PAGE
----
Developing mechanistic understanding of unconventional growth in pharmaceutical crystals using scanning electron microscopy, atomic force microscopy and time-of-flight secondary ion mass spectrometry

Hector Polyzois, Monika Warzecha, Eleonora Paladino, Deborah Bowering, Rui Guo, Sarah L Price, Gavin Halbert, Alastair Florence

Research output: Contribution to conferencePoster


Crystalline materials play a pivotal role in medicines manufacturing as active pharmaceutical ingredients are commonly formulated in crystalline form and developing a thorough understanding of the mechanisms underlying crystal growth is paramount in ensuring the production of potent medicines. Materials crystallizing in the form of twisted structures have been observed at the nanoscale, mesoscale, and macroscale and pose unique challenges with respect to structural characterization because of their inherent lack of long-range translational order.
In our work, we have explored a combination of characterization techniques to gain insight into the mechanism of growth of unconventional, twisted crystals of oxcarbazepine (OXCBZ), a commercially available antiepileptic drug known to exhibit multiple crystalline forms (polymorphs). Our efforts focused on investigating twisted crystals of the elusive form III of OXCBZ which were grown on a variety of metallic substrates using a physical vapor deposition approach.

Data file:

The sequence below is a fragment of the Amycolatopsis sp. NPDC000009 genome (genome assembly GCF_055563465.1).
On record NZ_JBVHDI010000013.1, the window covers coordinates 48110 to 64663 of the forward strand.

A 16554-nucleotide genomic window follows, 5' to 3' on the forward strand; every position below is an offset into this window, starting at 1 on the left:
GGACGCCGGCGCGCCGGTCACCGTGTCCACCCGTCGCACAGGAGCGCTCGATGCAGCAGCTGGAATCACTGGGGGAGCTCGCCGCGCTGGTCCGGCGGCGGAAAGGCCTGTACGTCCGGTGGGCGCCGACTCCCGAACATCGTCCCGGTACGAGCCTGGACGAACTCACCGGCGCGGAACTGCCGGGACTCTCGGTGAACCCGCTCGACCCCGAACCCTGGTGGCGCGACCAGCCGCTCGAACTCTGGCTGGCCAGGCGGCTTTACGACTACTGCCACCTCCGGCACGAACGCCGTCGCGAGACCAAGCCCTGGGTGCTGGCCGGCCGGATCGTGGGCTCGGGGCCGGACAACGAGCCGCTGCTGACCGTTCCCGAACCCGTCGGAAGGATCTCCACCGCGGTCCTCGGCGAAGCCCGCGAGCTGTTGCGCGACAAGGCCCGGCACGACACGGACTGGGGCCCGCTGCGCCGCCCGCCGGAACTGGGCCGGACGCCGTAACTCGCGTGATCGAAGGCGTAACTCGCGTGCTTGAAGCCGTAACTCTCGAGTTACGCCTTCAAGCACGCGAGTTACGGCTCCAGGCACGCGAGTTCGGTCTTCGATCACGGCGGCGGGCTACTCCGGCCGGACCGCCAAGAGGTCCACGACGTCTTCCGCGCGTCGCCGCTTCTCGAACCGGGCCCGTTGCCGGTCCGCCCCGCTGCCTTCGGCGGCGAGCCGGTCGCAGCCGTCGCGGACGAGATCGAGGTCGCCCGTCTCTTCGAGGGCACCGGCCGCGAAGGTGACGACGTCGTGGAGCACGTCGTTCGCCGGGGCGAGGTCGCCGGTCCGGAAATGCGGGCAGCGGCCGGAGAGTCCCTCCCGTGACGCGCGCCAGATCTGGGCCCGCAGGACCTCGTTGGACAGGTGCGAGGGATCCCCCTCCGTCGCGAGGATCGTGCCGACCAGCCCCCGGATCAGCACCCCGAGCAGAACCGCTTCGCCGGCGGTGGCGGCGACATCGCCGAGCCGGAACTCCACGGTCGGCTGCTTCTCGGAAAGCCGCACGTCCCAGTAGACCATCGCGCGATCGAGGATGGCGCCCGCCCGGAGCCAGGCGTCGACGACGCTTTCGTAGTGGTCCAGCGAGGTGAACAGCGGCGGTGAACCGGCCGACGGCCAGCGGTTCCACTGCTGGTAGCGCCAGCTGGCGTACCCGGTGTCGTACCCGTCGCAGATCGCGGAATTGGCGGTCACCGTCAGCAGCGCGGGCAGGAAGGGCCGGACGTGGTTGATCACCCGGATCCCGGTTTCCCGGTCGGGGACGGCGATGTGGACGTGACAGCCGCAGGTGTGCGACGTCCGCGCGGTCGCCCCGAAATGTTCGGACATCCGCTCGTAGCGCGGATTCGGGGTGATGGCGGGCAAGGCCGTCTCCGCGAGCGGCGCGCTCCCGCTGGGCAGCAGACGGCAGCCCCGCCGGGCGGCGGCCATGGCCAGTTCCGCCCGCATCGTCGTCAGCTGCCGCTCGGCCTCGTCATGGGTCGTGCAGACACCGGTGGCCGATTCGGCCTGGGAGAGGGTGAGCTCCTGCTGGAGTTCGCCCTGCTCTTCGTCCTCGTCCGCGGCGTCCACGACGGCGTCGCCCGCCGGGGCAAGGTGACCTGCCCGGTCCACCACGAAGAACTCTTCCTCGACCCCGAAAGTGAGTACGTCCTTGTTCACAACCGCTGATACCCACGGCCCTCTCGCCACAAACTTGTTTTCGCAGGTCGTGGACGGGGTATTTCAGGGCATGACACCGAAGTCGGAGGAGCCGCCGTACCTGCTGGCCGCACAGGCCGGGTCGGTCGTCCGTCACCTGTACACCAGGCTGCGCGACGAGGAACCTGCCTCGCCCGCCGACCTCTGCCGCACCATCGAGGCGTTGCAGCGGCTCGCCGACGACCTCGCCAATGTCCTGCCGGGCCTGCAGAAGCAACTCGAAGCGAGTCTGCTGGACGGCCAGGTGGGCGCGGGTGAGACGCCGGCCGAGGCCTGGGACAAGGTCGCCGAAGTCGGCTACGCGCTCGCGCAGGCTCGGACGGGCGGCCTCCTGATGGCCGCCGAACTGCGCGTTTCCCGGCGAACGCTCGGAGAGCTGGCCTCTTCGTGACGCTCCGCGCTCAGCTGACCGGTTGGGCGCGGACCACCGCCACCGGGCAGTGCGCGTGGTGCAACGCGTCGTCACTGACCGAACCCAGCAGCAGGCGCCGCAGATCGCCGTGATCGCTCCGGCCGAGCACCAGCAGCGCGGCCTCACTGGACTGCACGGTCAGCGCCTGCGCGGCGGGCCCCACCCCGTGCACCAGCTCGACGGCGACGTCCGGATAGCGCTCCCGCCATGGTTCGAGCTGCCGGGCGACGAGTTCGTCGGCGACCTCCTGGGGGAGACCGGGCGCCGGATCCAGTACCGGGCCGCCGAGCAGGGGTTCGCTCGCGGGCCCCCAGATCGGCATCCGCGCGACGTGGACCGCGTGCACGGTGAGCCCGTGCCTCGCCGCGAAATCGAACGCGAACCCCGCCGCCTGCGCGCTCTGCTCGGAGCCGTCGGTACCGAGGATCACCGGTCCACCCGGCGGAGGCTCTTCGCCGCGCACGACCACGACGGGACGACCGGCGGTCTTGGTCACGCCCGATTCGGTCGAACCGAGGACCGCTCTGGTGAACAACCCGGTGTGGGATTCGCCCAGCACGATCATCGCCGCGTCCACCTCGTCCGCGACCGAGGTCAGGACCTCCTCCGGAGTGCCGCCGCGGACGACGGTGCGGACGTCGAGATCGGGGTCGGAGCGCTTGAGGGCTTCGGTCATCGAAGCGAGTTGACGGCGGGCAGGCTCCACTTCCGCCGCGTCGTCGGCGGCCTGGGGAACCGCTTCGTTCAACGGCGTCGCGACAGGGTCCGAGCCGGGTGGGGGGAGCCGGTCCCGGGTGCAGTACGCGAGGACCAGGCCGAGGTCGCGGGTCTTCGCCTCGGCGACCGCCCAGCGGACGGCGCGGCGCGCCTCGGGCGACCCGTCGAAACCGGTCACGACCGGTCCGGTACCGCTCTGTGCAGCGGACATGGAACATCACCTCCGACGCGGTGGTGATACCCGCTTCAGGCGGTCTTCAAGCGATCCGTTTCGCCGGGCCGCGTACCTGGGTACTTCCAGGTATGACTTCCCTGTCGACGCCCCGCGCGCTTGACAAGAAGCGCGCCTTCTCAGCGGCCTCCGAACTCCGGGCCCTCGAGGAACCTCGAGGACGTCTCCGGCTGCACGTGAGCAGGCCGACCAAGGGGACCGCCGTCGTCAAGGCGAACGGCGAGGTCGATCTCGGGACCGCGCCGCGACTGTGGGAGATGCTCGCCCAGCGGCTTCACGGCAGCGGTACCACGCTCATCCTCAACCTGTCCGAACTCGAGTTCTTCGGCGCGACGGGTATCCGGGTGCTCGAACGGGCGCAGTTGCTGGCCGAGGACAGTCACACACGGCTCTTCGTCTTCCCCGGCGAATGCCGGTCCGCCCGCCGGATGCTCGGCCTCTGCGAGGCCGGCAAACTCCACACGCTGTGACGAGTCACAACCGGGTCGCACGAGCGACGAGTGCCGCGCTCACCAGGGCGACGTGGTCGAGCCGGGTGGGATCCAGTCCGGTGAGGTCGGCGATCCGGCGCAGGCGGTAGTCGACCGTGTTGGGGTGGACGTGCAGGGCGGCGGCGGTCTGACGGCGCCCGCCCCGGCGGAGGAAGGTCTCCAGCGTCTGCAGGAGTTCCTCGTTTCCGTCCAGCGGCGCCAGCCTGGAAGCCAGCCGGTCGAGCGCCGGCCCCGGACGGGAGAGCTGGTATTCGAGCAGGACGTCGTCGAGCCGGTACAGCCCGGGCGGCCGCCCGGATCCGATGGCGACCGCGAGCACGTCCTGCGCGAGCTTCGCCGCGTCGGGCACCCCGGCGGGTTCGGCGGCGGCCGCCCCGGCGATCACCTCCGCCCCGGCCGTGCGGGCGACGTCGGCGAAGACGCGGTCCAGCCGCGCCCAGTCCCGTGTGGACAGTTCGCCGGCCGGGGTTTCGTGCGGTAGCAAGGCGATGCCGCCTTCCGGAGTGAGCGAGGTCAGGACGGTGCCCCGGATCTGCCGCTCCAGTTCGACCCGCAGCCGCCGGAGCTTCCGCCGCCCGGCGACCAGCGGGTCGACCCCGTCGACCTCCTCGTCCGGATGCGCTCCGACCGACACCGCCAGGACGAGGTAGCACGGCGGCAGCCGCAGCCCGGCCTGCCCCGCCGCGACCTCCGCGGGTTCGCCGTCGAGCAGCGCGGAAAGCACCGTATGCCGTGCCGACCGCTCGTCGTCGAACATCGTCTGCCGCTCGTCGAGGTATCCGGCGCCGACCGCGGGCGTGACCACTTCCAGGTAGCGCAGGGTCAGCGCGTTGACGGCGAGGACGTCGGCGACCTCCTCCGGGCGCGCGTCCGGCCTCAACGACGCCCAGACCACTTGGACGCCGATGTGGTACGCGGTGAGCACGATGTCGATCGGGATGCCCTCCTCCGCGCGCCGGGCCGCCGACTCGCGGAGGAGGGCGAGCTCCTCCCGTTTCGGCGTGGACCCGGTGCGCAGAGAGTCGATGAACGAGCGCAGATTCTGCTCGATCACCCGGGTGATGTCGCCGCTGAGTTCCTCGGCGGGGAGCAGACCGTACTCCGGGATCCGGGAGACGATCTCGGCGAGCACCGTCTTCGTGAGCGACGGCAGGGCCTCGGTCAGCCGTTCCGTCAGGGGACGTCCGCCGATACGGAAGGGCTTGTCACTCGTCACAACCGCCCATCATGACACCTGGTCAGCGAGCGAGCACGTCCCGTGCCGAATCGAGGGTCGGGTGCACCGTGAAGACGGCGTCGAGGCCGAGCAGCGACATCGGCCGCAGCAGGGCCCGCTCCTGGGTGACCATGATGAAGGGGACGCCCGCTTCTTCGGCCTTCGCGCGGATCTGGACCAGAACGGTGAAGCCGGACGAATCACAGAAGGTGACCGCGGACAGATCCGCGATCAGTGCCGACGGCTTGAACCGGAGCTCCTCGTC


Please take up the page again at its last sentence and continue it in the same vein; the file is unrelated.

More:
By conducting physical vapor deposition studies of OXCBZ we were able to observe the serendipitous formation of twisted needle and fiber-like form III crystals which were imaged using scanning electron microscopy (SEM), atomic force microscopy (AFM) and time-of-flight secondary ion mass spectrometry (ToF-SIMS) to obtain detailed information on the structural features present in the crystals and understand their formation mechanism and evolution over the course of the deposition process. Complementary solid state analyses of samples were additionally carried out using powder X-ray diffraction and low-frequency Raman spectroscopy.

SEM and AFM micrographs that we obtained showed that twisted OXCBZ III crystals emerge directly through the apparent aggregation of droplet-like, nanosized precursors arising on a variety of metallic substrates upon physical vapor deposition of OXCBZ. Low-frequency Raman spectroscopy analysis of the nanosized precursors suggested that they are likely of amorphous (non-crystalline) nature. Chemical imaging performed with ToF-SIMS highlighted that the layer of OXCBZ precursors around the formed crystals is depleted, exposing the surface of the metallic substrates underneath.

Our experimental observations suggest that unconventional OXCBZ III crystals with twisted morphologies arise by following a non-classical, multi-step growth mechanism bearing many similarities to ones that have been reported in solution-based crystallization studies of various organic and inorganic materials.
Original languageEnglish
Number of pages1
Publication statusPublished - 16 Oct 2019
EventSciX 2019 - Palm Springs, United States
Duration: 13 Oct 201918 Oct 2019


ConferenceSciX 2019
Country/TerritoryUnited States
CityPalm Springs


  • oxcarbazepine
  • pharmaceutical polymorphism
  • twisted crystal habit
  • atomic force microscopy
  • scanning electron microscopy
  • time-of-flight secondary ion mass spectrometry

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